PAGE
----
- Open Access
Geldanamycin induces production of heat shock protein 70 and partially attenuates ototoxicity caused by gentamicin in the organ of Corti explants
Journal of Biomedical Sciencevolume 16, Article number: 79 (2009)
Heat shock protein 70 (HSP70) protects inner ear cells from damage and death induced by e.g. heat or toxins. Benzoquinone ansamycin antibiotic geldanamycin (GA) was demonstrated to induce the expression of HSP70 in various animal cell types. The aim of our study was to investigate whether GA induces HSP70 in the organ of Corti (OC), which contains the auditory sensory cells, and whether GA can protect these cells from toxicity caused by a common aminoglycoside antibiotic gentamicin.
To address these questions, we used the OC explants isolated from p3-p5 rats. As a read-out, we used RT-PCR, ELISA and immunofluorescence.
We found that GA at the concentration of 2 μM efficiently induced HSP70 expression on mRNA and protein level in the OC explants. Confocal microscopy revealed that HSP70 induced by GA is expressed by hair cells and interdental cells of spiral limbus. Preincubation of explants with 2 μM GA prior to adding gentamicin (500 μM) significantly reduced the loss of outer but not inner hair cells, suggesting different mechanisms of otoprotection needed for these two cell types.
GA induced HSP70 in the auditory sensory cells and partially protected them from toxicity of gentamicin. Understanding the molecular mechanisms of GA otoprotection may provide insights for preventative therapy of the hearing loss caused by aminoglycoside antibiotics.
Heat shock proteins (HSPs) are a group of highly conserved proteins produced by all living organisms. HSPs maintain cellular homeostasis and are involved in the response to various stresses. The family of 70 kDa heat shock proteins (HSP70) are ubiquitously expressed HSPs. Under normal physiological circumstances, the constitutively expressed HSP70 (70 kDa heat shock cognate protein, HSC70) functions as chaperone during protein synthesis, intracellular transport and degradation. Under stress conditions, such as hyperthermia, oxidative stress, inflammation, exercise, exposure to toxins and ultraviolet light, starvation, hypoxia, or water deprivation, inducible HSP70 (iHSP70, HSP72) provide cellular protection by repairing the damaged proteins in cytoplasm and by blocking apoptosis [1, 2]. Consequently, the heat shock proteins are also referred to as stress proteins and their up-regulation is sometimes described more generally as a part of stress response. The major stress-inducible isoform of HSP70 is encoded by two genes - Hsp70-1 (Hspa1b) and Hsp70-2 (Hspa1a) . The expression of Hsp70-1 and Hsp70-2 is regulated via transcription factor heat shock factor 1 (HSF1). In cochlea, HSF1 is constitutively expressed in hair cells, spiral ganglion cells and in the stria vascularis [4, 5]. Expressional induction of Hsp70 occurs in the inner ear (cochlea) in response to hyperthermia , transient ischemia , acoustic overstimulation  and cisplatin . The otoprotective role of HSPs in the cochlea is well documented. Experiments with knock-out Hsf1-/- and Hsp70-/- mice, demonstrated that the expression of HSP70 is necessary to protect the cochlear hair cells from noise exposure and aminoglycoside ototoxicity [10, 11].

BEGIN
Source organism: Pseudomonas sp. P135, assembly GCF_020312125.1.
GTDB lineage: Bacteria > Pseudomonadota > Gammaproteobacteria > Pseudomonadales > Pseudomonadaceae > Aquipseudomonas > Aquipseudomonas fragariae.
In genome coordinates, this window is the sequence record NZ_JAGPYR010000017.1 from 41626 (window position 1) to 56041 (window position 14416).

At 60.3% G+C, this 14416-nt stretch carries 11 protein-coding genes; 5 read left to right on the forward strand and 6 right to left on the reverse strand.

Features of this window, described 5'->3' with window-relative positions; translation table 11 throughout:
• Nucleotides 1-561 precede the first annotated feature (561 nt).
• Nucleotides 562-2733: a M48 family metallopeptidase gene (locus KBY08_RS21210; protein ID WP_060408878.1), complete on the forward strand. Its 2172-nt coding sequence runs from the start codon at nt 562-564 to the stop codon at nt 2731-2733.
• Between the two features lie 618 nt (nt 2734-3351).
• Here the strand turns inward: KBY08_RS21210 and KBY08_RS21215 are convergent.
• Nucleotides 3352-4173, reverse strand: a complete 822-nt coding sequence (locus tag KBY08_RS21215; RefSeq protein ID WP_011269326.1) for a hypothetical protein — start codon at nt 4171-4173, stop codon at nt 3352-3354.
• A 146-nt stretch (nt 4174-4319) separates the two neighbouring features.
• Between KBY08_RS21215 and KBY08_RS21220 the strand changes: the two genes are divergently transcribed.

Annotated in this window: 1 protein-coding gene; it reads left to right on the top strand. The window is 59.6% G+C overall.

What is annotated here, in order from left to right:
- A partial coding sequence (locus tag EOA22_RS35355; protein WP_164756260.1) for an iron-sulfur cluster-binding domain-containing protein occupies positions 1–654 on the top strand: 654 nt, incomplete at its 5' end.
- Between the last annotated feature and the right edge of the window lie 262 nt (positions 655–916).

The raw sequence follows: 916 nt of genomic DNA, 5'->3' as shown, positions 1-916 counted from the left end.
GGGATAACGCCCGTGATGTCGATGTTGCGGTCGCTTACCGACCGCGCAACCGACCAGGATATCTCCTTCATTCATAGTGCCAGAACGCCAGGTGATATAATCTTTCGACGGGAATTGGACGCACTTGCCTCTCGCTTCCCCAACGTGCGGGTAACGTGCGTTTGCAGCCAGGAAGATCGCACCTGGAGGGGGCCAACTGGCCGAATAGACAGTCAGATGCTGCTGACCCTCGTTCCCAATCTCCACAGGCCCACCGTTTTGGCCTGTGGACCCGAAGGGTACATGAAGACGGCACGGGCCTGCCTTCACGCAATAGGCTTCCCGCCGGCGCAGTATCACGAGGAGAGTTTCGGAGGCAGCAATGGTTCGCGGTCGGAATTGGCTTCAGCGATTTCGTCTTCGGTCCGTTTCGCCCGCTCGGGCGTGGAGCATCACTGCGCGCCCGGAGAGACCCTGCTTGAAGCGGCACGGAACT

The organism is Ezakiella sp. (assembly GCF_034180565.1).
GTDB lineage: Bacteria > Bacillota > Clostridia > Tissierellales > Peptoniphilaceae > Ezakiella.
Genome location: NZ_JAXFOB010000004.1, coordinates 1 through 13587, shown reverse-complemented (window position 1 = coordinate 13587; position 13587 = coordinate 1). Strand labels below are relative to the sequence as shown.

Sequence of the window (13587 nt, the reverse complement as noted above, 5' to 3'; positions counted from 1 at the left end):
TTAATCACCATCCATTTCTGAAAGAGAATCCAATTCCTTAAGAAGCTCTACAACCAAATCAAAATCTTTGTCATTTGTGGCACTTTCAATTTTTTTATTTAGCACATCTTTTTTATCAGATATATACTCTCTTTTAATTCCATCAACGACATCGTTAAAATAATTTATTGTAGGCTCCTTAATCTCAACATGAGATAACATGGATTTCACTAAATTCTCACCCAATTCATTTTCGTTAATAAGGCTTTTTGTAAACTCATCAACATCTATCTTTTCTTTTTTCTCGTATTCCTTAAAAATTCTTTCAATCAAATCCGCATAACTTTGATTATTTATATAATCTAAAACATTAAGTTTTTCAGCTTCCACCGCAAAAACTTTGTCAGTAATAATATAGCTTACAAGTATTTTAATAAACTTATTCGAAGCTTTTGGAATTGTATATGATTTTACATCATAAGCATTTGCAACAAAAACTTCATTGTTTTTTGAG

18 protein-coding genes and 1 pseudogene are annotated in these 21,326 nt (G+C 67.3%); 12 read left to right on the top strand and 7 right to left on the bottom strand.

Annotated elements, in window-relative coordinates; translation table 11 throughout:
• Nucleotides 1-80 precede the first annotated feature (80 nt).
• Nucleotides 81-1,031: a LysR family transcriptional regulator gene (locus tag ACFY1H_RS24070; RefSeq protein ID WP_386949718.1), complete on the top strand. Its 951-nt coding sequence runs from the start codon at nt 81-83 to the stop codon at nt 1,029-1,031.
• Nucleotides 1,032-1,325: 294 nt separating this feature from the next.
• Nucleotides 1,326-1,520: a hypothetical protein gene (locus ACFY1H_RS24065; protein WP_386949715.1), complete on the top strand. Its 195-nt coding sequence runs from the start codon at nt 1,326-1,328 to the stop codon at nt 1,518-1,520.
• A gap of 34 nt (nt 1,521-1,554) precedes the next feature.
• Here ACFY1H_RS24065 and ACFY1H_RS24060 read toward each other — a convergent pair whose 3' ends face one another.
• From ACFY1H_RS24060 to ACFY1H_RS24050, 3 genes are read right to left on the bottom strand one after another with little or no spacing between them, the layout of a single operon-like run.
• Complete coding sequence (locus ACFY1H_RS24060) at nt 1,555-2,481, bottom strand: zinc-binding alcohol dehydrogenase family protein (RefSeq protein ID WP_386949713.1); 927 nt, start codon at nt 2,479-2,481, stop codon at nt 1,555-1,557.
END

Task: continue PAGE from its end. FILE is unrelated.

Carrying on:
Heat shock and pharmaceuticals are two known approaches of inducing HSP70 in vivo. Whole-body heat stress or a local heat shock (perfusion of hot saline into the middle ear cavity) substantially increased the expression of HSP70 in the cochlea and protected mice and guinea pigs from acoustic injury [12, 13].